The Maritime History of the Great Lakes
British Whig (Kingston, ON), May 8, 1885

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p.2 Incidents of the Day - Yesterday the steamer D.D. Calvin, with the barges Denmark, Southampton, Bavaria and Prussia left Hamilton, and had trouble in getting through the swing bridge, in consequence of shallow water.

The schr. Annie Minnes, from Whitby, has reached Portsmouth with 10,000 bushels peas, the first arrival of the season for the K. & M. Co. The first tow down the river will depend upon future arrivals.

Yesterday the steambarge Niagara, Capt. Gorman, laden with grain, for the M.T. Company ran aground at Long Point. She could not ease herself and asked for assistance. Last evening about 10 o'clock, the tug McArthur and the schooner Elgin, as a lighter went to her assistance. It is not known whether she is leaking. Capt. Saunders is in charge of the schooner Elgin, in the absence of Capt. Courson, who is at Belleville.

Mr. Joseph Hanson's yacht Kate Fisher is being rebuilt.

The deck hands of the steamer Maud wear blue serge suits with brass buttons.


Yesterday vessels reached Oswego harbor. The schr. Vienna from Whitby was the first arrival. Capt. Braund, of the Vienna, says that they left Whitby on the 25th of April and had a good wind over. Upon arriving at Big Sodus they found a solid field of ice extending down the lake as far as the eye could reach and concluded to run into Big Sodus bay and wait for an opening. After getting inside the wind shifted, and the ice was driven back, blocking up the mouth of the bay so that it was impossible to get out until last evening, when the strong wind from off the land drove ice out into the lake and the captain chanced a run down.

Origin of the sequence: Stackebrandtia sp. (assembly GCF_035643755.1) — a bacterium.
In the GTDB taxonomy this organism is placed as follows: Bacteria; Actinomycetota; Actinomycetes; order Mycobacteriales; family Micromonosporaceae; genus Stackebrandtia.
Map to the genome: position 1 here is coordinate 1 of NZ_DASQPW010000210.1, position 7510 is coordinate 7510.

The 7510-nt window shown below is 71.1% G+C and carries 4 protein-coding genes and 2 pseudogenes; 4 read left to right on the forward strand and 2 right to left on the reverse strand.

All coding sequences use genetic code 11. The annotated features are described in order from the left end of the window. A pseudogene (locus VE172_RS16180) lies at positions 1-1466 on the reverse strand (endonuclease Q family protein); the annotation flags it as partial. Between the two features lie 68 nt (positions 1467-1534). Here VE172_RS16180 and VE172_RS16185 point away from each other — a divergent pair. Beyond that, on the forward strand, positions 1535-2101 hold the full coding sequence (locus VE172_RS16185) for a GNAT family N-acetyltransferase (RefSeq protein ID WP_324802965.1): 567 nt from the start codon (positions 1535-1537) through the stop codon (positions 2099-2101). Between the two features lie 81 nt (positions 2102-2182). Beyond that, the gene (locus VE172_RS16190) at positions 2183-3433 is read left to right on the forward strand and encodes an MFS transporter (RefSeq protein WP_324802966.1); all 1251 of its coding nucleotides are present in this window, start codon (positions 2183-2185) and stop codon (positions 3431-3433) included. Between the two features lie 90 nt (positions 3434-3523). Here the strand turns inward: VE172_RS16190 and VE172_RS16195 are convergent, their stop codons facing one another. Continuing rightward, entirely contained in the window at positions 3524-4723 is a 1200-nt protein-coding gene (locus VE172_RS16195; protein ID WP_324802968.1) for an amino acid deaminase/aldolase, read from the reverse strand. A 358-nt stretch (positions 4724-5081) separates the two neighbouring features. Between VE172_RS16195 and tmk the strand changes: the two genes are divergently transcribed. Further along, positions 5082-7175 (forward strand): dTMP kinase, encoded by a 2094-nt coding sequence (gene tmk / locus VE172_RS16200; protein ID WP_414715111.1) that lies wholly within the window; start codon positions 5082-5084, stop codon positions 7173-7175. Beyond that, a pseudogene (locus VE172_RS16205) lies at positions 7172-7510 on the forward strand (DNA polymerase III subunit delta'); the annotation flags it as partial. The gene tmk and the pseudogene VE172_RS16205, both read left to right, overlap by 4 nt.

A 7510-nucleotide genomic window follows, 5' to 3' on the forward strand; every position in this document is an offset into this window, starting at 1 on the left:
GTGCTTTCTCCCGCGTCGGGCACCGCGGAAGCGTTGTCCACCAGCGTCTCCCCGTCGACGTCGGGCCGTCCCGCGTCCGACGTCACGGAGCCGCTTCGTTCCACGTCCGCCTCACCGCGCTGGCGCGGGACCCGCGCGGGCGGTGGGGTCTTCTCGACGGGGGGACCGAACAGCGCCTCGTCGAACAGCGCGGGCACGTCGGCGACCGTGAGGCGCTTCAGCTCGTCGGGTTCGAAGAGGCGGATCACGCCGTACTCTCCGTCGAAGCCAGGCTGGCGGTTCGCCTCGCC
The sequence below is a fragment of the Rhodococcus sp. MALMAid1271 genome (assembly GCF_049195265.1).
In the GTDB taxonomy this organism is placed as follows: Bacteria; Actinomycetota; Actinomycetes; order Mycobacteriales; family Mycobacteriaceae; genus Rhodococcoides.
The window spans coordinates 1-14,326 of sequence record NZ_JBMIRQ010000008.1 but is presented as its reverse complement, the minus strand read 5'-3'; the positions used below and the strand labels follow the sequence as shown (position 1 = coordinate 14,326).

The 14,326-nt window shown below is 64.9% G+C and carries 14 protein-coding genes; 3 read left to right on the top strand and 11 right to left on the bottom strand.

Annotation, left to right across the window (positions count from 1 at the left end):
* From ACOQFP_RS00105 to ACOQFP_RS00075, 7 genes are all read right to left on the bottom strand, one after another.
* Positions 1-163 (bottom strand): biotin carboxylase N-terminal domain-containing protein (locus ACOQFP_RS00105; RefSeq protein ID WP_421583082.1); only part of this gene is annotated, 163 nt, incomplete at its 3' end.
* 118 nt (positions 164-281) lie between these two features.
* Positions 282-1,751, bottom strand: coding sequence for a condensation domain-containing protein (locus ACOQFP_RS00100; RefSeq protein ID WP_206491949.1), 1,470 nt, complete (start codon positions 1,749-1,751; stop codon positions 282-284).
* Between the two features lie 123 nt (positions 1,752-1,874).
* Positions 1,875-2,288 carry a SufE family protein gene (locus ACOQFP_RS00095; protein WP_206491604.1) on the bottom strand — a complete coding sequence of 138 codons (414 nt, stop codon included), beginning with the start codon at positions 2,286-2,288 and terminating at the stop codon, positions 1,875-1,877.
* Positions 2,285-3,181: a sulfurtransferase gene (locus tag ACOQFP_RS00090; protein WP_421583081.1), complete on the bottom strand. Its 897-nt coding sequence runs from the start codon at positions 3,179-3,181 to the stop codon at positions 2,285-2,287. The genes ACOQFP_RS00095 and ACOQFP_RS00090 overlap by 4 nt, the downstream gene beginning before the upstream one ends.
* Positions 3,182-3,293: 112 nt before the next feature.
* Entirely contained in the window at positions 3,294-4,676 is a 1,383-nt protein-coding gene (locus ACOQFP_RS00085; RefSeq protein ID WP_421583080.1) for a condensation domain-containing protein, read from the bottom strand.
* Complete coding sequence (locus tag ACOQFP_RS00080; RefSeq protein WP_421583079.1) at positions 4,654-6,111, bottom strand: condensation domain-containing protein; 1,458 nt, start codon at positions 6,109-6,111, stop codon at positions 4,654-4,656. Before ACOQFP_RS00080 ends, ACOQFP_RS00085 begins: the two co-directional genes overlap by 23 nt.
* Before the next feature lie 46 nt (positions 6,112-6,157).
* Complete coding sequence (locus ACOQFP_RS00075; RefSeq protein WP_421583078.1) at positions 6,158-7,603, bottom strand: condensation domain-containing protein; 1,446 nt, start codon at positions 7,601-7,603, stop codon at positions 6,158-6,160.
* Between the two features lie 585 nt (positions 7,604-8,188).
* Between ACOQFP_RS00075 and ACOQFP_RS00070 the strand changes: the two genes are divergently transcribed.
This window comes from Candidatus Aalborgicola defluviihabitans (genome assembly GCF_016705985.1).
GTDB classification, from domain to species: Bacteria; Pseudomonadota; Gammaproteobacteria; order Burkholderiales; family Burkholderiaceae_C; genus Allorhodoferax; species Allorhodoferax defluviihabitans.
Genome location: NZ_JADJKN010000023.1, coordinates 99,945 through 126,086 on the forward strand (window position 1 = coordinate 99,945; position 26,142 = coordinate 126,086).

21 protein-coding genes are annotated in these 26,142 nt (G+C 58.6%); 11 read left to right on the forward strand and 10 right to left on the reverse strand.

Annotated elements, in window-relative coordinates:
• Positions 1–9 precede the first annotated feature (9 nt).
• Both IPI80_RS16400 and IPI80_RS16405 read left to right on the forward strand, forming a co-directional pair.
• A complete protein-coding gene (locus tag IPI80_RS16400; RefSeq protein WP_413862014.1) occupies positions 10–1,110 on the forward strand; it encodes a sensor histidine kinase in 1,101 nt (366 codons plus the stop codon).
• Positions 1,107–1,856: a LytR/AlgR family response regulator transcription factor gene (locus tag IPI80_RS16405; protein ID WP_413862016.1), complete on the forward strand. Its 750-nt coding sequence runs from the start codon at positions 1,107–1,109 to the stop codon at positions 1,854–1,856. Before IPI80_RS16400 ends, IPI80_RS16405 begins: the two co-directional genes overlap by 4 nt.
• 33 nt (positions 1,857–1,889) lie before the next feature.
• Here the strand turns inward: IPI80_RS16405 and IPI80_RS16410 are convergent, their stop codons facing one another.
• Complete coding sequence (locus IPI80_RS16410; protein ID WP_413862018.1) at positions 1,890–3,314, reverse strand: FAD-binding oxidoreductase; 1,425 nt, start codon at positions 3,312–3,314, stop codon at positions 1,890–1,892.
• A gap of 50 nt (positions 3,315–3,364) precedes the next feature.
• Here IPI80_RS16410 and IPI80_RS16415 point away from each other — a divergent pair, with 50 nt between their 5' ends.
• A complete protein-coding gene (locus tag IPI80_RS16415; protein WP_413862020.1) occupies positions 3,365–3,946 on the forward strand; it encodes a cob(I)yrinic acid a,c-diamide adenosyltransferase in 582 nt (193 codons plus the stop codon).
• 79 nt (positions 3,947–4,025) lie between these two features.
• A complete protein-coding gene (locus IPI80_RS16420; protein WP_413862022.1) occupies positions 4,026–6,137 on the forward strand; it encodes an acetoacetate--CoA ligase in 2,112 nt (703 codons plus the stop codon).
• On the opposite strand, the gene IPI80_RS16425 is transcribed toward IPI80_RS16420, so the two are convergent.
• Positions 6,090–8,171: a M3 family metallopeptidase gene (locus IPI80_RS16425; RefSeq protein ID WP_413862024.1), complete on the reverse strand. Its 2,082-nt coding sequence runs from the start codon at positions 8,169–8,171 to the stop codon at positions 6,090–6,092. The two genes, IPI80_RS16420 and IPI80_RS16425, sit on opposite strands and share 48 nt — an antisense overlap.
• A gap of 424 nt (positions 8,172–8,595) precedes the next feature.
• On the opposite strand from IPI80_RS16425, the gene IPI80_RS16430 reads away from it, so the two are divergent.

He says the ice in many places is piled fifteen feet above the water, and it extends from half way between Big Sodus and Putneyville to the foot of the lake. When they left Whitby there was no ice on the north shore. Shortly after the arrival of the Vienna the schr. B.W. Folger, (Capt. Dandy) with barley for the same firm, arrived from Charlotte. The Folger left Gananoque on the 29th. The river was free from ice at that time. He first encountered the ice near Stony Island and followed along the edge of it in the hopes of finding a passage, until he got off Pultneyville where he first saw the south shore. He could see nothing but one unbroken field of ice, and concluded to run into Charlotte. Capt. Dandy says he never saw as much ice on the lake. The Jamieson arrived shortly after the Folger. The schooner Bullock arrived shortly before noon. The Bullock left Belleville Monday night and has been on the lake ever since. She was caught in the ice near Big Sodus and was held fast for six hours.



The barge Wenona is in the Empire dry dock for repairs.

The prop. Frost brings a cargo of 55,000 bushels from Chicago.

The schr. George C. Finney gets 5 1/2 cents on wheat from Milwaukee to Kingston.

The steambarge Nile and Bedford arrived today with lumber and bunchwood.

The schr. H. Dudley left last night for Oswego with 16,000 bushels of barley. This is her second trip to Oswego.

The schooner White Oak, Captain Jos. Dix, would have started today for Oswego, but her centre board is frozen fast and cannot be moved.

The schr. Clara White is loading 5,000 bushels of grain at Millhaven and Collinsby, for Oswego, and the sloop Lorraine, 4,809 bushels of grain, at Amherst Island, for Kingston.

The props. Cuba, California, and Armenia, grain laden, called at Swift's wharf last evening. The Cuba is going to Montreal; the California and Armenia are destined for Ogdensburg.

The tug Thompson, and the schooners Gaskin and Glenora did not leave for Detroit last evening. The order for her to do so having been countermanded. They leave tonight.

The steamer St. Lawrence is having her boiler covered with an asbestos felt and wood which will confine seventy-five per cent of the heat that now escapes.

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May 8, 1885
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Rick Neilson
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Public domain: Copyright has expired according to the applicable Canadian or American laws. No restrictions on use.
Maritime History of the Great Lakes
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British Whig (Kingston, ON), May 8, 1885